Wells Fargo is one of the largest mortgage lending institutions in the U.S. The bank backs that distinction up with many different mortgage options that vary in term-length, style and size. This breadth provides a high level of customization to make choices based on your specific profile. That’s often lacking when it comes to other lenders and provides a leg up for Wells Fargo. A financial advisor can help you with mortgages and any other financial issues you have.
But taking a mortgage with Wells Fargo isn’t all great. In fact, its interest rates and annual percentage rates (APRs) are slightly higher than a sizable portion of its direct competition. This is partially an indication that Wells Fargo’s extra costs are higher too, as the APR includes fees and other expenses that the interest rate does not.
|These rates assume a credit score of 740 and 0.50 discount points.|
|30-Year Fixed-Rate||5.75%||Compare Rates|
|15-Year Fixed-Rate||4.625%||Compare Rates|
Overview of Wells Fargo Mortgages
As a general rule, the longer the loan, the higher the interest rate -- and by extension, the higher the APR. Wells Fargo’s main mortgage offerings are its 30-, 20- and 15-year fixed rate loans. These are very typical in length, though some lenders will forgo a 20-year option, which is again a testament to Wells Fargo’s substantial set of selections.
When it comes to these fixed-rate mortgages, you’ll pay a set amount toward your loan for a specific amount of time. However, you will need to have prepared some sort of down payment on the home and mortgage, a number that Wells Fargo seems to prefer around 25% of the value of the home, which is slightly higher than the typical 20% most lenders adhere to. The bank does offer a cheaper option: yourFirst Mortgage®. This program calls for a down payment of just 3% of the home’s value and is also at a fixed rate.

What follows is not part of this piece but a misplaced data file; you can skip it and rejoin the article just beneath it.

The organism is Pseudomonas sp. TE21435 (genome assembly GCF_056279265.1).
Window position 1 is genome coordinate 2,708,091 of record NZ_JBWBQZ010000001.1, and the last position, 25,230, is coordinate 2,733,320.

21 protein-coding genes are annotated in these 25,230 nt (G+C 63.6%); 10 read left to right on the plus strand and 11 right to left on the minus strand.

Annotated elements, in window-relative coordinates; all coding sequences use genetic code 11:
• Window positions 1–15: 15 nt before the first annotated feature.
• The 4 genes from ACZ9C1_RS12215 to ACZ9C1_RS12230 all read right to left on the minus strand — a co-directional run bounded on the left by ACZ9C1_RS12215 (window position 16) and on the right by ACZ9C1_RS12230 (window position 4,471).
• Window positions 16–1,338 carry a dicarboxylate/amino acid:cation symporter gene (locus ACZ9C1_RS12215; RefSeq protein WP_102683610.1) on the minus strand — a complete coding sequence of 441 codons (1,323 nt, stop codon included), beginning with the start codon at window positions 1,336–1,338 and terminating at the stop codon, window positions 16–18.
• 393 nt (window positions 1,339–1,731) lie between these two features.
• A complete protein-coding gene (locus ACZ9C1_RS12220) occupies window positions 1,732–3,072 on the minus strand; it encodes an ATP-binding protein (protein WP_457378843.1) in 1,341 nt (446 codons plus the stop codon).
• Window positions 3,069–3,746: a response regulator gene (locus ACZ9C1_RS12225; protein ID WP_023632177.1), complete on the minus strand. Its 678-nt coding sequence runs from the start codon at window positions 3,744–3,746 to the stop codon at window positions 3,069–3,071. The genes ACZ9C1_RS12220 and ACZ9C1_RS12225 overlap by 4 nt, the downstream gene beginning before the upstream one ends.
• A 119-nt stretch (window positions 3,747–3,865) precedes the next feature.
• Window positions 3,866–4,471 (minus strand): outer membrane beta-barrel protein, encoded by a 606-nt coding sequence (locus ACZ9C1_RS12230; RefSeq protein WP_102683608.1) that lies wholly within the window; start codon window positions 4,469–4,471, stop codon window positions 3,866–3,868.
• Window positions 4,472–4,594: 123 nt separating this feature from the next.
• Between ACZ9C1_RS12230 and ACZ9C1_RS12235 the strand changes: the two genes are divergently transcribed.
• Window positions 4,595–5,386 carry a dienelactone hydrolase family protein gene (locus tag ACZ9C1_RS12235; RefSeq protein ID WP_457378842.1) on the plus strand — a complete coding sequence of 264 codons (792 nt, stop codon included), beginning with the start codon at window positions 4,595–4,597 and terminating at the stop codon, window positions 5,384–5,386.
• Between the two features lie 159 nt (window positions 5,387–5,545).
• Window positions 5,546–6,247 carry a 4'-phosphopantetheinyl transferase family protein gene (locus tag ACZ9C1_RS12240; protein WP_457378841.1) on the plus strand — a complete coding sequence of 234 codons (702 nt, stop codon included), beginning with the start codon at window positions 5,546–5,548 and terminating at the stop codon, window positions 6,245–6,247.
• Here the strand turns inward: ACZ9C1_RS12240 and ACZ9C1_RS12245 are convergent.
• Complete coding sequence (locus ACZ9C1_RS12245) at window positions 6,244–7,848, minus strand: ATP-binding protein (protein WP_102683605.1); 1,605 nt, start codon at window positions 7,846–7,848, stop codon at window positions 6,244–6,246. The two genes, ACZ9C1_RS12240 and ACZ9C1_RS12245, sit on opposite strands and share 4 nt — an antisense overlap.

An “ARM,” or adjustable-rate mortgage, is different from its fixed-rate counterpart in that your interest rate and APR will vary throughout the loan’s life. In essence, these are meant to shrink your payments during the initial payment period, which, in the case of Wells Fargo, is either five or seven years. Following this, your interest rate will alter depending on the specified interest index the lender uses. Wells Fargo adheres to its own proprietary index called the Wells Fargo Cost of Savings Index (Wells COSI).
Jumbo mortgages are essentially the same as normal mortgages, only they’re for larger amounts of money. As far as Wells Fargo goes, the rates for fixed-rate jumbo mortgages aren’t necessarily that different from conventional mortgage rates, though you’ll likely need a much more substantial down payment.
What Your Monthly Mortgage Payments Could Be With Wells Fargo
Aside from the interest rate and APR of your prospective Wells Fargo mortgage, one major factor will determine what your monthly payment situation will look like: your home’s value. Based on this total, Wells Fargo can determine your down payment and loan amount. How much you’re willing and able to pay up front is mostly up to you. For these purposes, though, Wells Fargo assumes you will put down one-quarter of your home’s value. Whatever’s leftover, as far your home’s value goes, will be left to the mortgage.